I had just started reading David Pogue's column in the New York Times about how "The Appeal of iPad 2 is a Matter of Emotions" when a sudden failure of the NYTimes app on my iPad got my blood boiling.
The sleek iPad hardware and operating system environment may be cool as a cucumber, but glitches with applications are more common that I would have hoped for. Despite Apple's best efforts to control the user experience through its app store monopoly and rigid approval processes, glitches have been an ongoing fact of life. This morning I experienced them in spades.
About five minutes into reading the Times story the screen suddenly dimmed, the word "loading" appeared in the center, and music started playing. I waited. Then the music stopped. And so did the app.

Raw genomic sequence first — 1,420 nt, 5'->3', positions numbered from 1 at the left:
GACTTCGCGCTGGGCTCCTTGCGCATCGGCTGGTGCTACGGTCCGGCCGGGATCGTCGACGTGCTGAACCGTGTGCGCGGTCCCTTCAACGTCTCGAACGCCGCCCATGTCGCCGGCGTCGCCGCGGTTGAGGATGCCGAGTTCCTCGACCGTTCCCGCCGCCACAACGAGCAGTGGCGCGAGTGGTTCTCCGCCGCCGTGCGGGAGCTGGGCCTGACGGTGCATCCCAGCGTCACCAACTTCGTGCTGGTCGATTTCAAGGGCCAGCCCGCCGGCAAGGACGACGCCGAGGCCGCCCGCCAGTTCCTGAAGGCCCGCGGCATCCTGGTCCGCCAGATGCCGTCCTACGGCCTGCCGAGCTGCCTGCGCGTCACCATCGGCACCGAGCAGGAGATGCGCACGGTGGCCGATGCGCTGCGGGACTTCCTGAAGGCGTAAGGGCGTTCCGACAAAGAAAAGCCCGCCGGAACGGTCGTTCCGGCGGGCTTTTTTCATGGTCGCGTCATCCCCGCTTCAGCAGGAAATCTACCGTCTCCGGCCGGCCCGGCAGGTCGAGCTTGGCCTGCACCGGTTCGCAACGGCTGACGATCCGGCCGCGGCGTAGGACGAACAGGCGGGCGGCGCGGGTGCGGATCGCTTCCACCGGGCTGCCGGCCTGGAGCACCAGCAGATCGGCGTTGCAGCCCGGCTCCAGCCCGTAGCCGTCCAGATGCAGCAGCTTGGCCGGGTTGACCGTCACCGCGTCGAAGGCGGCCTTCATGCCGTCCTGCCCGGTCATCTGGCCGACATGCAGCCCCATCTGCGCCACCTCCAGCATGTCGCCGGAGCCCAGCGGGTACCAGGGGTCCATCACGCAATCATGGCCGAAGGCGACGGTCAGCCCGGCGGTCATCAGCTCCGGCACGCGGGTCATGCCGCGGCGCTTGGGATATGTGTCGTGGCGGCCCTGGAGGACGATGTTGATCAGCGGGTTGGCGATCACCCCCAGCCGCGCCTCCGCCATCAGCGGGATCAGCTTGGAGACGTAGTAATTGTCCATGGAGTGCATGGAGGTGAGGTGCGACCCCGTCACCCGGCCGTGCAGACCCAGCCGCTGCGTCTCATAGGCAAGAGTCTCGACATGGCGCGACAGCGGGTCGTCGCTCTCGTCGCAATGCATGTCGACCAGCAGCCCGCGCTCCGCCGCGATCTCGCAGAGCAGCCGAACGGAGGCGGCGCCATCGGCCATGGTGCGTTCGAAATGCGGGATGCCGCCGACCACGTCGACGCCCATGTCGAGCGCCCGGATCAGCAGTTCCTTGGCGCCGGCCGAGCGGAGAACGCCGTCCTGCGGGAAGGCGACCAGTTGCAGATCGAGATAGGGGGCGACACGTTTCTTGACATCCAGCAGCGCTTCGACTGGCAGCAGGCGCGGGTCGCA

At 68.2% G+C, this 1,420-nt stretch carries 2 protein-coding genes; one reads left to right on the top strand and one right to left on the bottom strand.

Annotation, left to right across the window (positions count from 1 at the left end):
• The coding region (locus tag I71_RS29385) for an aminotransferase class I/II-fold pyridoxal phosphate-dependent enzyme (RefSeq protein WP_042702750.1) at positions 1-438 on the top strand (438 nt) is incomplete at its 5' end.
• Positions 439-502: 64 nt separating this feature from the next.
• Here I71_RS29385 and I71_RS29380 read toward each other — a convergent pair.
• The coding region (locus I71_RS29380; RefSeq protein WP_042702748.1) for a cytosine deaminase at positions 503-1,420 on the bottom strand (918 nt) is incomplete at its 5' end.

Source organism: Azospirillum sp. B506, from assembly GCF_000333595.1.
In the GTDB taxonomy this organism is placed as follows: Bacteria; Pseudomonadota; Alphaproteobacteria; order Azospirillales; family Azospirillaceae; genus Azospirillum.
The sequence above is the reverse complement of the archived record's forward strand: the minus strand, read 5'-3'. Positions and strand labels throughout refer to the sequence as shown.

So I fired up the Wall Street Journal app.
About five minutes into reading about Col. Muammar el-Qaddafi's bad week, the WSJ app suddenly stopped. Up popped a dialog. Stop the presses! I needed to download a new and improved version of the app. Immediately.
I'm not a big Windows fan but I will say this: When a vendor provides an application update at least I get to decide when to upgrade. The WSJ app update was apparently so urgent that it couldn't wait until I finished reading the story. I was annoyed but acquiesced -- only to have another problem surface. I like to call it the infinitely "updating" app icon.
My attempt to fail over to the BBC News app went better, but was not without a glitch. Watching news videos worked fine, but when I tried to scroll down through the written text of a story the app would inexplicably jump me into the adjacent story. I went in and out of the story several times, tried different finger motions, to no avail. I never finished.
I still love the iPad. But when I stepped inside Apple's walled garden I didn't expect to see so many turds.
Eventually the Times app self corrected. The WSJ app is going to require a reset. As for BBC News, I guess I'll have to wait for the update.
But please, next time let me decide when to download it.